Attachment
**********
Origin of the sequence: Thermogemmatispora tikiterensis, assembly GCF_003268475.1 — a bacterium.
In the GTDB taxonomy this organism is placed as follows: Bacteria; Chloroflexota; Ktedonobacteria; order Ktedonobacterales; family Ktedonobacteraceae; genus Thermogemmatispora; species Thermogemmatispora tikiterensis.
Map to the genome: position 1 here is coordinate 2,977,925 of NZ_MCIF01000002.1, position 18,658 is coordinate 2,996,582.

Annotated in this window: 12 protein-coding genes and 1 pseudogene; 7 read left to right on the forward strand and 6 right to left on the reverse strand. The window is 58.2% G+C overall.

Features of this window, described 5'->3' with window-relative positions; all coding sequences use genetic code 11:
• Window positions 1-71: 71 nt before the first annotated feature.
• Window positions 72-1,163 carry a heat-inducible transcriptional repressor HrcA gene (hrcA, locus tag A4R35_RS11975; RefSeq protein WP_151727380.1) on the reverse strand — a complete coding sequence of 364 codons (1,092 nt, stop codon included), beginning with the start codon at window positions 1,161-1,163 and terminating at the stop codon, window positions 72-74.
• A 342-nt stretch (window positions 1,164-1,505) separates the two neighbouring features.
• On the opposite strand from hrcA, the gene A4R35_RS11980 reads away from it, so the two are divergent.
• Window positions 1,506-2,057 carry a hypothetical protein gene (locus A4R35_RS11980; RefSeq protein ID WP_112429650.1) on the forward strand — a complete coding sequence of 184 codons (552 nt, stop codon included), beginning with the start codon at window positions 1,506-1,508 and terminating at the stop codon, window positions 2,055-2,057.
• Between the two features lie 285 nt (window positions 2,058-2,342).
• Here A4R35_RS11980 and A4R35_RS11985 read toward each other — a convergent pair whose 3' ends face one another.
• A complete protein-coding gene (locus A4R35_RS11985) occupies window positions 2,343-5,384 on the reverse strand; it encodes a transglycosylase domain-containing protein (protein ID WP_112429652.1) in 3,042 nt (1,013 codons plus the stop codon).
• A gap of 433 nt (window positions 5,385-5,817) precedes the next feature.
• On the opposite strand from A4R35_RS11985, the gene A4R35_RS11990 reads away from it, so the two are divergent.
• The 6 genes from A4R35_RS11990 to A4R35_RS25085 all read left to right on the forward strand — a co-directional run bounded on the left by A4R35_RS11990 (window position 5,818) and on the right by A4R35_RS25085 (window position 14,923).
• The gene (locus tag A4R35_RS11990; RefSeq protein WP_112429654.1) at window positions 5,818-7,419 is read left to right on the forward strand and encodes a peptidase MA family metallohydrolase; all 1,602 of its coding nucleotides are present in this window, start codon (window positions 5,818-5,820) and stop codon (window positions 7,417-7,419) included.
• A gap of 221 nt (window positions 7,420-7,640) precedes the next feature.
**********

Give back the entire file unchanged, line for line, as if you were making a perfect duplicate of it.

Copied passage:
Origin of the sequence: Thermogemmatispora tikiterensis, assembly GCF_003268475.1 — a bacterium.
In the GTDB taxonomy this organism is placed as follows: Bacteria; Chloroflexota; Ktedonobacteria; order Ktedonobacterales; family Ktedonobacteraceae; genus Thermogemmatispora; species Thermogemmatispora tikiterensis.
Map to the genome: position 1 here is coordinate 2,977,925 of NZ_MCIF01000002.1, position 18,658 is coordinate 2,996,582.

Annotated in this window: 12 protein-coding genes and 1 pseudogene; 7 read left to right on the forward strand and 6 right to left on the reverse strand. The window is 58.2% G+C overall.

Features of this window, described 5'->3' with window-relative positions; all coding sequences use genetic code 11:
• Window positions 1-71: 71 nt before the first annotated feature.
• Window positions 72-1,163 carry a heat-inducible transcriptional repressor HrcA gene (hrcA, locus tag A4R35_RS11975; RefSeq protein WP_151727380.1) on the reverse strand — a complete coding sequence of 364 codons (1,092 nt, stop codon included), beginning with the start codon at window positions 1,161-1,163 and terminating at the stop codon, window positions 72-74.
• A 342-nt stretch (window positions 1,164-1,505) separates the two neighbouring features.
• On the opposite strand from hrcA, the gene A4R35_RS11980 reads away from it, so the two are divergent.
• Window positions 1,506-2,057 carry a hypothetical protein gene (locus A4R35_RS11980; RefSeq protein ID WP_112429650.1) on the forward strand — a complete coding sequence of 184 codons (552 nt, stop codon included), beginning with the start codon at window positions 1,506-1,508 and terminating at the stop codon, window positions 2,055-2,057.
• Between the two features lie 285 nt (window positions 2,058-2,342).
• Here A4R35_RS11980 and A4R35_RS11985 read toward each other — a convergent pair whose 3' ends face one another.
• A complete protein-coding gene (locus A4R35_RS11985) occupies window positions 2,343-5,384 on the reverse strand; it encodes a transglycosylase domain-containing protein (protein ID WP_112429652.1) in 3,042 nt (1,013 codons plus the stop codon).
• A gap of 433 nt (window positions 5,385-5,817) precedes the next feature.
• On the opposite strand from A4R35_RS11985, the gene A4R35_RS11990 reads away from it, so the two are divergent.
• The 6 genes from A4R35_RS11990 to A4R35_RS25085 all read left to right on the forward strand — a co-directional run bounded on the left by A4R35_RS11990 (window position 5,818) and on the right by A4R35_RS25085 (window position 14,923).
• The gene (locus tag A4R35_RS11990; RefSeq protein WP_112429654.1) at window positions 5,818-7,419 is read left to right on the forward strand and encodes a peptidase MA family metallohydrolase; all 1,602 of its coding nucleotides are present in this window, start codon (window positions 5,818-5,820) and stop codon (window positions 7,417-7,419) included.
• A gap of 221 nt (window positions 7,420-7,640) precedes the next feature.